Closed systems have many plus points — they allow focus on features, maximum compatibility, speed of implementation, and minimal support issues. But sometimes, that closed ecosystem is begging to be opened up to the outside world. And with the release of Akai Professional’s MPC 2.2 update, the software becomes fully MIDI mappable to all those controllers that have long wished to be more than they are.
First the words:
AKAI PROFESSIONAL® OPENS UP POWERFUL MPC PLATFORM TO ALL HARDWARE OWNERS WITH RELEASE OF MPC 2.2 UPDATE
New update enables owners of non-MPC hardware to control MPC 2 Software, introduces other creative workflow features including Generate Random Events, Humanize.
Cumberland, RI USA (April 16, 2018) — Akai Professional today announced the release of MPC Software 2.2. This major software and firmware update for MPC 2 introduces a number of user-requested features and functionality enhancements. As a result, this update is highly recommended for all current MPC X, MPC Live and MPC Software 2 owners.
NEW FEATURES INCLUDE:
- MIDI Learn (Global): MPC Software can now be controlled by external MIDI surfaces other than the MPC, such as keyboards and pad controllers. This includes 3rd-party products.
- MIDI Learn (Project): Automatable parameters (volume, pan, etc.) can now be controlled by external surfaces such the faders on a MIDI mixer or rotary knobs on keyboard controllers.
- Humanize: Users can now add randomization to the timing or velocity of MIDI events. This is great for grooves that are slightly “out-of-the pocket.”
- Generate Random Events: MPC can generate random melodic and drum patterns across the timeline
- Many more workflow and stability enhancements
“MPC 2.2 advances the user experience in amazing new ways,” said Dan Gill, Akai Pro Product Manager. “The MIDI Learn and MIDI Control features are now available in both standalone and controller modes, introducing all sorts of new workflow and creative possibilities.”
This update is free for existing MPC 2 Software owners. Upgrades from MPC Software version 1 start at $99.99, new purchases from $199.99.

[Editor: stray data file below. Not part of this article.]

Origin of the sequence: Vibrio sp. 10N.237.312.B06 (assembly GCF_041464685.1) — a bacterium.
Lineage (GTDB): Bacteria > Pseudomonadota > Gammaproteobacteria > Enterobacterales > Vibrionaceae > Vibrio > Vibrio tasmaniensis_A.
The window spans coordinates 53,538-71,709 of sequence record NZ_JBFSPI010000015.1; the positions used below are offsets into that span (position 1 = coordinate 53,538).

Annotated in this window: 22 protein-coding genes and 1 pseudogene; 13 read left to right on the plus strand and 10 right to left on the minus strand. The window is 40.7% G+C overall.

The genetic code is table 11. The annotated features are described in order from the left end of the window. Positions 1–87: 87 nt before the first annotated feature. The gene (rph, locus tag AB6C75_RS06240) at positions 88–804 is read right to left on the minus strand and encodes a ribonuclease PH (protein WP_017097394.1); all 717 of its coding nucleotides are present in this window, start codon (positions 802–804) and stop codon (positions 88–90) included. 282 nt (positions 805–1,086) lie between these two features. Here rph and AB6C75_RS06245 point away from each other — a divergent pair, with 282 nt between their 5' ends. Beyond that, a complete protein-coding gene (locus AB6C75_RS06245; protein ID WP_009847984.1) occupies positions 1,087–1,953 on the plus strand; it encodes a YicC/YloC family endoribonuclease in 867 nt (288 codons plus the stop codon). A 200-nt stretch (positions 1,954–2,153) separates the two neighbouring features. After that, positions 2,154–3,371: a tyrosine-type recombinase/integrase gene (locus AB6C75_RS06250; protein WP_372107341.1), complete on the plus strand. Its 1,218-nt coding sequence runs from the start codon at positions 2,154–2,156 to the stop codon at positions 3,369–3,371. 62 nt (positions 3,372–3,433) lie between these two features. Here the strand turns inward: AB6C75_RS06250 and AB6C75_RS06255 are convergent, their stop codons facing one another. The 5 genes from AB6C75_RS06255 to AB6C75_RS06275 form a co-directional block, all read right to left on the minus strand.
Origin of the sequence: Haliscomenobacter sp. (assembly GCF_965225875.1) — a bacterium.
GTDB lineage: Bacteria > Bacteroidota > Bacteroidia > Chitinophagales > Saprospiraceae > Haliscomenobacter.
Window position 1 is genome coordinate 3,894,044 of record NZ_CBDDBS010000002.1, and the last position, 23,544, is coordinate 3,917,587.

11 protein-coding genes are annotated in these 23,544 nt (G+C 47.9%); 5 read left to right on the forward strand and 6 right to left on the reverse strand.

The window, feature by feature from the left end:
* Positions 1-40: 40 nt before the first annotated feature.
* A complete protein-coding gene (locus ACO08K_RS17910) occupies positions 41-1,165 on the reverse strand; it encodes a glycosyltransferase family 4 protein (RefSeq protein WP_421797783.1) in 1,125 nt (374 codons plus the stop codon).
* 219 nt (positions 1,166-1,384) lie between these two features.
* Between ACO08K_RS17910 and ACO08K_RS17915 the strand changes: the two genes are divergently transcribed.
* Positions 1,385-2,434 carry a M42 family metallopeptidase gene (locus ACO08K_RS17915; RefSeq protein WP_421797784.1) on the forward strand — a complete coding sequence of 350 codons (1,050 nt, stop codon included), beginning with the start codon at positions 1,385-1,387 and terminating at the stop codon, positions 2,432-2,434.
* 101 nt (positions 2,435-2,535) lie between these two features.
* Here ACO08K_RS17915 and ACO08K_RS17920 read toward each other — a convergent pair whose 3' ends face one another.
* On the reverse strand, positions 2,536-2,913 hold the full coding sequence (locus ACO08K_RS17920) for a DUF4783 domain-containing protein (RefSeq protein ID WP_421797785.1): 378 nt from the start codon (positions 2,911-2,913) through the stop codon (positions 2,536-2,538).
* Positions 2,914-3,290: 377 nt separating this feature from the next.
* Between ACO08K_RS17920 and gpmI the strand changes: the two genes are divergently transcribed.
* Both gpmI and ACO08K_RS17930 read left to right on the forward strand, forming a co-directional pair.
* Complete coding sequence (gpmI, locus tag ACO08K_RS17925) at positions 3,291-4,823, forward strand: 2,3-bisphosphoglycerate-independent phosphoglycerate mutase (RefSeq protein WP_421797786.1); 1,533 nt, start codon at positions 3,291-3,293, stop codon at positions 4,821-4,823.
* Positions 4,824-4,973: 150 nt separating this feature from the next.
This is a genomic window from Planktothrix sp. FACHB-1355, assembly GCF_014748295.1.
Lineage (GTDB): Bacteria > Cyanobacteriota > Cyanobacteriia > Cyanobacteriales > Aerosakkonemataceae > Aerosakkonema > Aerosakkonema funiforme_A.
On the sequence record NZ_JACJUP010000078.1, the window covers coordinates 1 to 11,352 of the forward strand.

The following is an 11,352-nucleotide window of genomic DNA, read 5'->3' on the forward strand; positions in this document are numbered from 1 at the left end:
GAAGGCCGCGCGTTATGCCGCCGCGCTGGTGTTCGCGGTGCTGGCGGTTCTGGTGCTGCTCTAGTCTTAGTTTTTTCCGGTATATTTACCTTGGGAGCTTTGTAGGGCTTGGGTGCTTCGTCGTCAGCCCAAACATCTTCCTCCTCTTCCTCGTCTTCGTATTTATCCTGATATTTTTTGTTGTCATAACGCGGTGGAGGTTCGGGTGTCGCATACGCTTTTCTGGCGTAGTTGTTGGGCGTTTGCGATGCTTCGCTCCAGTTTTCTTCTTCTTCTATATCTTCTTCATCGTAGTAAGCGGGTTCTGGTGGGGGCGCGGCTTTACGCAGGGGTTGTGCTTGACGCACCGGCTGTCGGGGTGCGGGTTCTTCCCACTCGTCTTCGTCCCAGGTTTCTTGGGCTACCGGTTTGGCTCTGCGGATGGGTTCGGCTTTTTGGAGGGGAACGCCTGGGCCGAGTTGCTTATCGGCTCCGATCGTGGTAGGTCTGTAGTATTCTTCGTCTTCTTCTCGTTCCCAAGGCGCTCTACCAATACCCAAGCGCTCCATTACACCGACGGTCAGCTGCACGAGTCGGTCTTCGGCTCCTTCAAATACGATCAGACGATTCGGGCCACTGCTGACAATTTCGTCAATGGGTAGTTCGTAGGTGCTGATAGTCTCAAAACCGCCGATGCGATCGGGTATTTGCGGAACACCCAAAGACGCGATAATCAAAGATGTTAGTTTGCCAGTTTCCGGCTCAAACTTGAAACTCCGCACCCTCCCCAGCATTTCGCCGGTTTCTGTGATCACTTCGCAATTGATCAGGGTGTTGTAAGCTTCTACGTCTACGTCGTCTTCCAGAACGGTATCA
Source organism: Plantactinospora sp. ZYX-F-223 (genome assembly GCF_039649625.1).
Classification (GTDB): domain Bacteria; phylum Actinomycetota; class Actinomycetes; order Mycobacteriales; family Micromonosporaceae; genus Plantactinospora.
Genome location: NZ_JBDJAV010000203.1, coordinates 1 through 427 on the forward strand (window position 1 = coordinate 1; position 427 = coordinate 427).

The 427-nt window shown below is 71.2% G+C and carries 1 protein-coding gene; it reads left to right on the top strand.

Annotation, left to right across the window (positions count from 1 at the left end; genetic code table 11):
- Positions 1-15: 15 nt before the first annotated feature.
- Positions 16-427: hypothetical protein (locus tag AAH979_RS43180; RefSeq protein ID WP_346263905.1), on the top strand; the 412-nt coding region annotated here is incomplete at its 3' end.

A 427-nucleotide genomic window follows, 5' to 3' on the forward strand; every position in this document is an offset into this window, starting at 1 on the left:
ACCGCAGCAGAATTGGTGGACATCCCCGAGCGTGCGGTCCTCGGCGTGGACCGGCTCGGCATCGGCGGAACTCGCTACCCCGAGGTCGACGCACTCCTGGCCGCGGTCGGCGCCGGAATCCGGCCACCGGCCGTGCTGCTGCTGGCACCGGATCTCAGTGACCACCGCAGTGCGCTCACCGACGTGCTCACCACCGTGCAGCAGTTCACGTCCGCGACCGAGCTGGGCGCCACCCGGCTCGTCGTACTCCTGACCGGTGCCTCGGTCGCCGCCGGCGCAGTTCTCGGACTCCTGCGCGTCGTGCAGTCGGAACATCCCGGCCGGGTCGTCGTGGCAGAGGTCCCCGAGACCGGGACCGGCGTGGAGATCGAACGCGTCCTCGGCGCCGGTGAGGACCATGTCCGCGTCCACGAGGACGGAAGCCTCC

For complete details on new features found in 2.2, visit: http://www.akaipro.com/pages/mpc-2.2-desktop-software-firmware-update
For more information, visit akaipro.com.
You should definitely read the above MPC specific page, but these are the controllers that are pre-mapped:
Advance 25, Advance 49, Advance 61, APC Key 25, LPD8 Wireless, MPD218, MPD226, MPD232, MPK Mini (mkII), MPK225, MPK249, MPK261
V25, V49, V61, Vmini, VI25, VI49, VI61, VX49
Axiom AIR Mini 32, Code 25, Code 49, Code 61, CTRL49, Keystation 49 II, Oxygen 25, Oxygen 49, Oxygen 61
Kontrol S49, Maschine Jam, Maschine Mikro MKI, Maschine MK1, Maschine MK3, Maschine Studio, Traktor Kontrol F1
Impulse 25, Impulse 49, Impulse 61, Launchkey 25, Launchkey 49, Launchkey 61, Launchkey Mini, Launchpad MK2
NOW EVERYTHING CAN BE AN MPC
OK, so it’s stretching the truth a little, because an MPC is so much more than the workflow. You only have to look at the way the JJ OS was embraced by the community. But now that the brain of the MPC is on the outside, Akai Pro has solidly reasoned that they can open up the MPC world to everyone, and generate a performer and producer focussed revenue stream from just about anyone who owns a controller with buttons. I notice that Ableton’s Push 1 and 2 are missing from that list though, but I imagine that they’ll be added.
MY GUT TWITCHES
It often does, and I trust it implicitly. And something is telling me that there’s more to come here. You don’t just open up an ecosystem and all the potential support issues to make a few quid. It’s not like inMusic will even feel the income that this will bring in. Games are afoot — mark my words.
MPC v2.2 is available now. At £199 (£99 upgrade from v1), it’s not a casual purchase, but for those wanting the MPC workflow with their preferred controllers, it’s the perfect way to get the MPC world in their lives. There is however a 7 day trial available for Mac and PC, that will help you decide.